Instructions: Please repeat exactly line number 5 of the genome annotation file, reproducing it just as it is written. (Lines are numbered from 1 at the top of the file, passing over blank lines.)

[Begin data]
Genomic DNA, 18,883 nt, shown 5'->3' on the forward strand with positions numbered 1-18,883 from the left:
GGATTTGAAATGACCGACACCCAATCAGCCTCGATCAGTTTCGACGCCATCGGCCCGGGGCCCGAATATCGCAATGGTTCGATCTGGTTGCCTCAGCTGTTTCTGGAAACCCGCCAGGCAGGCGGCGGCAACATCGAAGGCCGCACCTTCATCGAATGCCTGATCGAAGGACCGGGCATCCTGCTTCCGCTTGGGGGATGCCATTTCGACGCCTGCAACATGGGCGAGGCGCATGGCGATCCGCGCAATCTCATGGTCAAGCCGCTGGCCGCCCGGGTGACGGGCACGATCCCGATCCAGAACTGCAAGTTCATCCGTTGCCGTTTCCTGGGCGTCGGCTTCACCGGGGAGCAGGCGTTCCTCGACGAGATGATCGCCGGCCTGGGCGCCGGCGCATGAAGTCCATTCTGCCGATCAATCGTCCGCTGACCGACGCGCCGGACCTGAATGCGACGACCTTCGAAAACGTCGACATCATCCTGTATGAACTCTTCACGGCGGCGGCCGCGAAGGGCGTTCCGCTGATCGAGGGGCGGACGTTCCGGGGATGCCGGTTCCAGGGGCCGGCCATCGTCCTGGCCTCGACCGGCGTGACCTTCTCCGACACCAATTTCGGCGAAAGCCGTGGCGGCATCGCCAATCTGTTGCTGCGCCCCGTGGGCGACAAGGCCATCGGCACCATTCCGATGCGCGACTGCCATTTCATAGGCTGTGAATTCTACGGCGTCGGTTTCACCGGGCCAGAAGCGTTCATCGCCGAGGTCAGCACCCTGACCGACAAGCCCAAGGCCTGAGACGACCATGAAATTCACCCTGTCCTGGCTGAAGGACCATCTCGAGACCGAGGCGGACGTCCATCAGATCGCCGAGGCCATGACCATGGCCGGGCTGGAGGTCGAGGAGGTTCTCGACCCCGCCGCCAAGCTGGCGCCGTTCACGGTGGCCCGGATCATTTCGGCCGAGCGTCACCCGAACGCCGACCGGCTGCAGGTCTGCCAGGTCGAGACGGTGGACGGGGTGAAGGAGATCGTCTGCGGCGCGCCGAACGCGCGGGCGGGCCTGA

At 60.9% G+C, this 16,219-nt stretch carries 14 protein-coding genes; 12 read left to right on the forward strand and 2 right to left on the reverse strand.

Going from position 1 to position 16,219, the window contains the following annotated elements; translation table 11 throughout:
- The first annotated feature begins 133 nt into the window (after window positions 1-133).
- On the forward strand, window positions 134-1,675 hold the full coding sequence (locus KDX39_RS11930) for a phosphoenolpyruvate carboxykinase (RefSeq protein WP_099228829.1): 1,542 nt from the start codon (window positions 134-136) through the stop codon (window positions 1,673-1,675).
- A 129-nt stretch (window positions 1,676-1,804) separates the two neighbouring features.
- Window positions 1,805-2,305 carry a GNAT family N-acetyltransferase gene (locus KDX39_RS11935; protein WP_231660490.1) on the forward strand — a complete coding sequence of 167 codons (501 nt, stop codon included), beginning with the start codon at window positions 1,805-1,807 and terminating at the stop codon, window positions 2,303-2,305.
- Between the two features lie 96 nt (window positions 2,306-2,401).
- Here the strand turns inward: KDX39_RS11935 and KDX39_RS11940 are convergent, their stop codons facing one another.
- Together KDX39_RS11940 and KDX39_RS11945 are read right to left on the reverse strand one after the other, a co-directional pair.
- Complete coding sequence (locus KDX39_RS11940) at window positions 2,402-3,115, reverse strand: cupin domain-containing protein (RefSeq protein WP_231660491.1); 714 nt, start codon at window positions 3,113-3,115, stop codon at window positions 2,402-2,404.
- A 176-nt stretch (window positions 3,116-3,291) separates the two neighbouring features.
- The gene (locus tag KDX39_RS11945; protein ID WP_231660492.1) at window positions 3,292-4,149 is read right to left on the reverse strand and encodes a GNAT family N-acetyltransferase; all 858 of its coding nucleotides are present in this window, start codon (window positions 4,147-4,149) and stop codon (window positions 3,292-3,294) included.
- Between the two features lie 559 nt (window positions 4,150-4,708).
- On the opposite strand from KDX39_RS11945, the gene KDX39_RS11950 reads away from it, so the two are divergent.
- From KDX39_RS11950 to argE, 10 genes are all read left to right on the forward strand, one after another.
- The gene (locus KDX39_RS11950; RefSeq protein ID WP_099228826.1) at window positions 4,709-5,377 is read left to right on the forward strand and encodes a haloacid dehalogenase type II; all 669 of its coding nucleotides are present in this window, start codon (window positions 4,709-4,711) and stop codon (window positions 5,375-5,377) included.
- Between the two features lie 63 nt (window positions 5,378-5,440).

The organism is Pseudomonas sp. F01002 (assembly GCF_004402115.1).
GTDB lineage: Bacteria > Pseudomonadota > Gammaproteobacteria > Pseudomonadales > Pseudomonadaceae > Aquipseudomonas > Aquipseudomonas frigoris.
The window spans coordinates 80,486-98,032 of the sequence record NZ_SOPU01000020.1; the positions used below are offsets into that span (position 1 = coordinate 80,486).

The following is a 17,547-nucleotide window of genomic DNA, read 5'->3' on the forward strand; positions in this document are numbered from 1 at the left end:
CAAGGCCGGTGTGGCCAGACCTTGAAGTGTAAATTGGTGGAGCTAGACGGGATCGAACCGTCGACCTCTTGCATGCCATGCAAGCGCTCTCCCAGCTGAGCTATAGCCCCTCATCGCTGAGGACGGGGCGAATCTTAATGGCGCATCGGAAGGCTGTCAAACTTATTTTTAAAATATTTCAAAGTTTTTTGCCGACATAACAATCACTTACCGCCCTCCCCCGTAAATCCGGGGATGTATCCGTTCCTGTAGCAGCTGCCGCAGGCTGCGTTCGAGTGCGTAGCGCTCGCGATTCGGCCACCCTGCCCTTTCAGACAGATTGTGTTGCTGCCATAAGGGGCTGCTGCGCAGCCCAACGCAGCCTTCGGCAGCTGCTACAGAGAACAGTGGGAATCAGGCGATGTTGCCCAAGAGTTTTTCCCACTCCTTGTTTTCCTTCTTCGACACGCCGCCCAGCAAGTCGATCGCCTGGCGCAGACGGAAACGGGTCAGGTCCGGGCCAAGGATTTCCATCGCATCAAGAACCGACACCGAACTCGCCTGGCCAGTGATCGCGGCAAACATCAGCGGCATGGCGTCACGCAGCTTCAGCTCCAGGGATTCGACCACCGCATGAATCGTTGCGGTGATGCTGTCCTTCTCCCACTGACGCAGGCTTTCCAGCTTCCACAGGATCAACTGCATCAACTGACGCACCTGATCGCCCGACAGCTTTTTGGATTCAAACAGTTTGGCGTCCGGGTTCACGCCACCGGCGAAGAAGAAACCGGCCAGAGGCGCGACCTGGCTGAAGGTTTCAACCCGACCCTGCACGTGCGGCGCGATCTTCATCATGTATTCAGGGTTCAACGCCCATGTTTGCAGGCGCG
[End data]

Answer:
- The first annotated feature begins 133 nt into the window (after window positions 1-133).